Sir Charles Barry established a reputation amongst the British aristocracy for upgrading their country houses in the 19th Century.
His route in was through his design of the Travellers Club in London (see my recent photo), a pivotal building in the history of British architecture. He successfully married his own design preferences with the combined tastes of the elite Club members including the Duke of Wellington no less. This produced a highly admired Italianate structure adapted from its Florentine and Roman influences to suit British culture and climate.
Dukes and Earls came flocking in his direction with commissions and this was further boosted by Barry’s successful bid to rebuild the Houses of Parliament after they were destroyed by fire in 1834. This became his major lifetime work, but he still managed to keep other clients satisfied with his redesign advice. Highclere Castle, Cliveden House and Dunrobin Castle all still stand today as examples of his influence.
This all explains why he was given the single honour of being buried in the aisle of Westminster Abbey at a funeral in 1860 attended by the good and the great.
His sons would never achieve their father’s status. However, I think that John Wolfe Barry deserves the most credit for maintaining the family hallmark of structural excellence, though having moved slightly out of Sir Charles’s shadow into civil engineering. There he established himself by completing Tower Bridge, less an architectural feat and more a triumph of structural and mechanical engineering.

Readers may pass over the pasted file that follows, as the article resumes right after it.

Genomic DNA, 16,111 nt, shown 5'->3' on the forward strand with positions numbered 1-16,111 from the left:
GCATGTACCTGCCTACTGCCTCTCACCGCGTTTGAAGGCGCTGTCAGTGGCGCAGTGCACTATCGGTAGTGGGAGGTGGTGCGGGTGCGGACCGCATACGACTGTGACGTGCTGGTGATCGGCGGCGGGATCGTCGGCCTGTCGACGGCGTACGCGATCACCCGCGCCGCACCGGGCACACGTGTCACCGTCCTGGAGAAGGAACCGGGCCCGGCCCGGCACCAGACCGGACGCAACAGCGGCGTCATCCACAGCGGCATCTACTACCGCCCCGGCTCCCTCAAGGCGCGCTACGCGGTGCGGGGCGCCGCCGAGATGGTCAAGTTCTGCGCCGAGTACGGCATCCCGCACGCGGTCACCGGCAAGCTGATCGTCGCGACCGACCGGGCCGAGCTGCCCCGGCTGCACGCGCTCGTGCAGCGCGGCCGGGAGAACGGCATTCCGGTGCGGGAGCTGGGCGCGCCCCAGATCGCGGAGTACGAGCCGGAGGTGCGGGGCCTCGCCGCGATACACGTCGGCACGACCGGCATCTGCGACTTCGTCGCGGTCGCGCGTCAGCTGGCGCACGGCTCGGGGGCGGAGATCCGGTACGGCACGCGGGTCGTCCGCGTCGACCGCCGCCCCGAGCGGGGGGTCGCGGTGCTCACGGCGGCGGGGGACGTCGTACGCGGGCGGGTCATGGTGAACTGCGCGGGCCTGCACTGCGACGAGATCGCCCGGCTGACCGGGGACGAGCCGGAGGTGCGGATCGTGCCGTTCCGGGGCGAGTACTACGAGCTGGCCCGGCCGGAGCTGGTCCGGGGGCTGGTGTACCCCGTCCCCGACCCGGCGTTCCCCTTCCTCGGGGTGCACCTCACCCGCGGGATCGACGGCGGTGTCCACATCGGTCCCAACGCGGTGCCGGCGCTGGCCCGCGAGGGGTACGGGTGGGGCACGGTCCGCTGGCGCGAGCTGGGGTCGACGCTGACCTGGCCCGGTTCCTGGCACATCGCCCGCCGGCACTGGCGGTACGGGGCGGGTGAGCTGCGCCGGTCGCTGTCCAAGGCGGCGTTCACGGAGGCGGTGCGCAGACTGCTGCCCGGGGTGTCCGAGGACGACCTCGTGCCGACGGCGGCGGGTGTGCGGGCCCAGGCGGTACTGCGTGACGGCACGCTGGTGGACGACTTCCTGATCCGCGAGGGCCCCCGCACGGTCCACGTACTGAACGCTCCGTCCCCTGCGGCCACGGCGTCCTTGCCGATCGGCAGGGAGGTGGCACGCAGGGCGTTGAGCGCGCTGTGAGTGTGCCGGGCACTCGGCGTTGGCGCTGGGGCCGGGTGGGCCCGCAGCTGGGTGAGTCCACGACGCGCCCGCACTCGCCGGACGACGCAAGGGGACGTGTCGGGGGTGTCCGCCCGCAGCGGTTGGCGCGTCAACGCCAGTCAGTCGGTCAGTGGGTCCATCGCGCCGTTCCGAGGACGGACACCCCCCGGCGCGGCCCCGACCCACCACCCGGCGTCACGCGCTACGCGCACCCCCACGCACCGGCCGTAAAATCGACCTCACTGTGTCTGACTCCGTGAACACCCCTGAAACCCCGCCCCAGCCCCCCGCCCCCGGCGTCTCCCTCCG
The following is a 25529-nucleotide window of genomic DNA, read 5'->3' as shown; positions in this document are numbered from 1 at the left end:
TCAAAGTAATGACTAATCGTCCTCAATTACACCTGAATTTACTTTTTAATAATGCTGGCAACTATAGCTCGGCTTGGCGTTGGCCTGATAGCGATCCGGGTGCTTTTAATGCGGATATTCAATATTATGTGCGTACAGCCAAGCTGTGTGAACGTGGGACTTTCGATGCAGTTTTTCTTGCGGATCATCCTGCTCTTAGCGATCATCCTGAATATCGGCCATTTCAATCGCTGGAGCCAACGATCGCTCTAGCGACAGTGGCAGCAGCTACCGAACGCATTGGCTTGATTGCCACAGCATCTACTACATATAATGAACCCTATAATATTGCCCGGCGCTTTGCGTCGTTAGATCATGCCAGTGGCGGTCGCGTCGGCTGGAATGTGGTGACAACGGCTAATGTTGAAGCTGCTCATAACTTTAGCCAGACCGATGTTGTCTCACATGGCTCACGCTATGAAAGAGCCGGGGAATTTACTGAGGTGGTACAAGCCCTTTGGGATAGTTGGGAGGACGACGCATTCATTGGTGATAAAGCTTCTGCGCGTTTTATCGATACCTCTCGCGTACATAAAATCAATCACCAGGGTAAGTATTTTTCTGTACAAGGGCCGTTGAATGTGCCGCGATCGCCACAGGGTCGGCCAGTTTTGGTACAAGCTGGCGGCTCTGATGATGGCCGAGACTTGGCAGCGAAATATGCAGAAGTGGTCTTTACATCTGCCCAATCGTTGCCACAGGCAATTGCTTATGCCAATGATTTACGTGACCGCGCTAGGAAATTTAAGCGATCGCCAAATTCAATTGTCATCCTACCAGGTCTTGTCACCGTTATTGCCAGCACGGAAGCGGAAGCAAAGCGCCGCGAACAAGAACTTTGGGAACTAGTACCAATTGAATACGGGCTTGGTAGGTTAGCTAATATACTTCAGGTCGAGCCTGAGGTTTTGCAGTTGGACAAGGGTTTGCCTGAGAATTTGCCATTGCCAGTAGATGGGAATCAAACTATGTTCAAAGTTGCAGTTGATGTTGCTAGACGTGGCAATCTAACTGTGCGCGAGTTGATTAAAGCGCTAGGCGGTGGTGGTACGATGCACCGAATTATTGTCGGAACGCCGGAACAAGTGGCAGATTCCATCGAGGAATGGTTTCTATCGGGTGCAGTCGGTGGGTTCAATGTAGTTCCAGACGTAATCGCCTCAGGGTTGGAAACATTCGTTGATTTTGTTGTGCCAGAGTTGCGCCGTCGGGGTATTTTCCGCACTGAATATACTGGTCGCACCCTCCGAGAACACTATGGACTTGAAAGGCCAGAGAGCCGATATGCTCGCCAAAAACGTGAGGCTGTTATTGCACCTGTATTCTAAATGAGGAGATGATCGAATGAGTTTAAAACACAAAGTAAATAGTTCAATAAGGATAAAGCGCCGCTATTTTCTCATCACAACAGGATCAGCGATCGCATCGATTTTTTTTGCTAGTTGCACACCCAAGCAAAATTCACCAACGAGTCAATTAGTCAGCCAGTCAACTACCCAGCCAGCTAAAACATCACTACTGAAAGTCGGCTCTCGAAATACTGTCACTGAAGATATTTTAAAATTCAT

Monday 22 January 2018 marked exactly 100 years since the death of Sir John Wolfe Barry, the man who built Tower Bridge, London. He died peacefully at his home in Chelsea at the venerable age of 81.
His lifetime is commemorated on this website, the culmination of a project that started many years ago. It is also commemorated on a window in Westminster Abbey, below which lies the tomb of his famous father the architect of the Houses of Parliament.
At the time of his death Sir John had achieved many things in addition to building Tower Bridge between 1886 and 1894. He had been President of the Institution of Civil Engineers in the 1890s, a famous organisation celebrating its bicentenary this year. He was credited with founding the Engineering Standards Committee at the turn of the 20th Century, which eventually became the British Standards Institution, home of the Kitemark. He was pivotal in helping to establish the National Physical Laboratory at around the same time.
Less well-known about him was the fact that he chaired the Board of the telegraph companies which were eventually to become Cable & Wireless. His close business partner for many decades was Henry Brunel, younger son of Isambard K Brunel. Sir John took over the lease of the Brunels’ house in Westminster, London and made it his own family home before he moved on to Chelsea.
Finally, Sir John’s civil engineering consultancy eventually became part of the same company which helped build the Burj Khalifa in Dubai, at the time of this centenary date the world’s tallest building.
Isambard Kingdom Brunel is probably the most famous engineer in history and arguably one of Britain’s best recognised heroes. Certainly he had the advantage of an equally talented engineer father, with whom he worked closely from a young age.
By contrast, Sir Charles Barry, who was Brunel’s near contemporary, came from a less auspicious background. His projects were technically less challenging and he sought consensus rather than individual distinction.